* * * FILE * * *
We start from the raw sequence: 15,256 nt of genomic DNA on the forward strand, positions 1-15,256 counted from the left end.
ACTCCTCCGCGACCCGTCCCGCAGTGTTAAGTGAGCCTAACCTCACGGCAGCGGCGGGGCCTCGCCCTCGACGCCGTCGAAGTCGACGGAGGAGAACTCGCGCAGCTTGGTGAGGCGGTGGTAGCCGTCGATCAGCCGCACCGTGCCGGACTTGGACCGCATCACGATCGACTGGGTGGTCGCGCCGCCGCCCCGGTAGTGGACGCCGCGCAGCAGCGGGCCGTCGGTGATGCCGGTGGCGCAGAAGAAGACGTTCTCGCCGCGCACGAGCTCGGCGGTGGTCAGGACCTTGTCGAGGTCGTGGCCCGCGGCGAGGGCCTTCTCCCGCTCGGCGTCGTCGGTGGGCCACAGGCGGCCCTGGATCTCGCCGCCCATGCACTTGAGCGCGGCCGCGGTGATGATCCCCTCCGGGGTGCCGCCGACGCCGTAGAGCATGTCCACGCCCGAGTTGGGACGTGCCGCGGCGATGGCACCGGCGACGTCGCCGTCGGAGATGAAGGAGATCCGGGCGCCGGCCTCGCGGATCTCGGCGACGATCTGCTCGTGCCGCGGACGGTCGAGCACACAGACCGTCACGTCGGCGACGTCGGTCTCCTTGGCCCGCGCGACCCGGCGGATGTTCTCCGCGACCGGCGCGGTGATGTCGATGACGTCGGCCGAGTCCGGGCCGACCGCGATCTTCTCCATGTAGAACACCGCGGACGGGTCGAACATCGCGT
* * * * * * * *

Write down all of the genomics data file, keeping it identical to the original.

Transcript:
We start from the raw sequence: 15,256 nt of genomic DNA on the forward strand, positions 1-15,256 counted from the left end.
ACTCCTCCGCGACCCGTCCCGCAGTGTTAAGTGAGCCTAACCTCACGGCAGCGGCGGGGCCTCGCCCTCGACGCCGTCGAAGTCGACGGAGGAGAACTCGCGCAGCTTGGTGAGGCGGTGGTAGCCGTCGATCAGCCGCACCGTGCCGGACTTGGACCGCATCACGATCGACTGGGTGGTCGCGCCGCCGCCCCGGTAGTGGACGCCGCGCAGCAGCGGGCCGTCGGTGATGCCGGTGGCGCAGAAGAAGACGTTCTCGCCGCGCACGAGCTCGGCGGTGGTCAGGACCTTGTCGAGGTCGTGGCCCGCGGCGAGGGCCTTCTCCCGCTCGGCGTCGTCGGTGGGCCACAGGCGGCCCTGGATCTCGCCGCCCATGCACTTGAGCGCGGCCGCGGTGATGATCCCCTCCGGGGTGCCGCCGACGCCGTAGAGCATGTCCACGCCCGAGTTGGGACGTGCCGCGGCGATGGCACCGGCGACGTCGCCGTCGGAGATGAAGGAGATCCGGGCGCCGGCCTCGCGGATCTCGGCGACGATCTGCTCGTGCCGCGGACGGTCGAGCACACAGACCGTCACGTCGGCGACGTCGGTCTCCTTGGCCCGCGCGACCCGGCGGATGTTCTCCGCGACCGGCGCGGTGATGTCGATGACGTCGGCCGAGTCCGGGCCGACCGCGATCTTCTCCATGTAGAACACCGCGGACGGGTCGAACATCGCGT